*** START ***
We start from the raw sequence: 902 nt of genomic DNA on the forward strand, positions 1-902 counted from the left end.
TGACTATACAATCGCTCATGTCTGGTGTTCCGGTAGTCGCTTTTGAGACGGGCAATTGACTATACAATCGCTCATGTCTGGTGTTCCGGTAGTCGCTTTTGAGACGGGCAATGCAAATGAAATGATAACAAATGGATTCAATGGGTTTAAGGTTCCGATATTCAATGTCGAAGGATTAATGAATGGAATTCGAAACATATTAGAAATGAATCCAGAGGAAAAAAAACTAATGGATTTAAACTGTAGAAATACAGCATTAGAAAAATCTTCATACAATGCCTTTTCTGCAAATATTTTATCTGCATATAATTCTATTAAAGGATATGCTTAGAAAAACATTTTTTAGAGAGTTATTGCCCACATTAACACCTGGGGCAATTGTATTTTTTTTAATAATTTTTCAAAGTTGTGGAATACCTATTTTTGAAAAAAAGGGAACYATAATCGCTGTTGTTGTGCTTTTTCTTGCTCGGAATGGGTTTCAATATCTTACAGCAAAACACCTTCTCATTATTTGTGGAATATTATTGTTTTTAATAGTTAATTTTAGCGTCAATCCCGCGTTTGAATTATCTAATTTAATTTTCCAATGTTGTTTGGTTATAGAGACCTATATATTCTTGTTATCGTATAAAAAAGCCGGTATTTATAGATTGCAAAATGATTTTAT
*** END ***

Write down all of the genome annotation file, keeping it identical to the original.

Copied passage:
We start from the raw sequence: 902 nt of genomic DNA on the forward strand, positions 1-902 counted from the left end.
TGACTATACAATCGCTCATGTCTGGTGTTCCGGTAGTCGCTTTTGAGACGGGCAATTGACTATACAATCGCTCATGTCTGGTGTTCCGGTAGTCGCTTTTGAGACGGGCAATGCAAATGAAATGATAACAAATGGATTCAATGGGTTTAAGGTTCCGATATTCAATGTCGAAGGATTAATGAATGGAATTCGAAACATATTAGAAATGAATCCAGAGGAAAAAAAACTAATGGATTTAAACTGTAGAAATACAGCATTAGAAAAATCTTCATACAATGCCTTTTCTGCAAATATTTTATCTGCATATAATTCTATTAAAGGATATGCTTAGAAAAACATTTTTTAGAGAGTTATTGCCCACATTAACACCTGGGGCAATTGTATTTTTTTTAATAATTTTTCAAAGTTGTGGAATACCTATTTTTGAAAAAAAGGGAACYATAATCGCTGTTGTTGTGCTTTTTCTTGCTCGGAATGGGTTTCAATATCTTACAGCAAAACACCTTCTCATTATTTGTGGAATATTATTGTTTTTAATAGTTAATTTTAGCGTCAATCCCGCGTTTGAATTATCTAATTTAATTTTCCAATGTTGTTTGGTTATAGAGACCTATATATTCTTGTTATCGTATAAAAAAGCCGGTATTTATAGATTGCAAAATGATTTTAT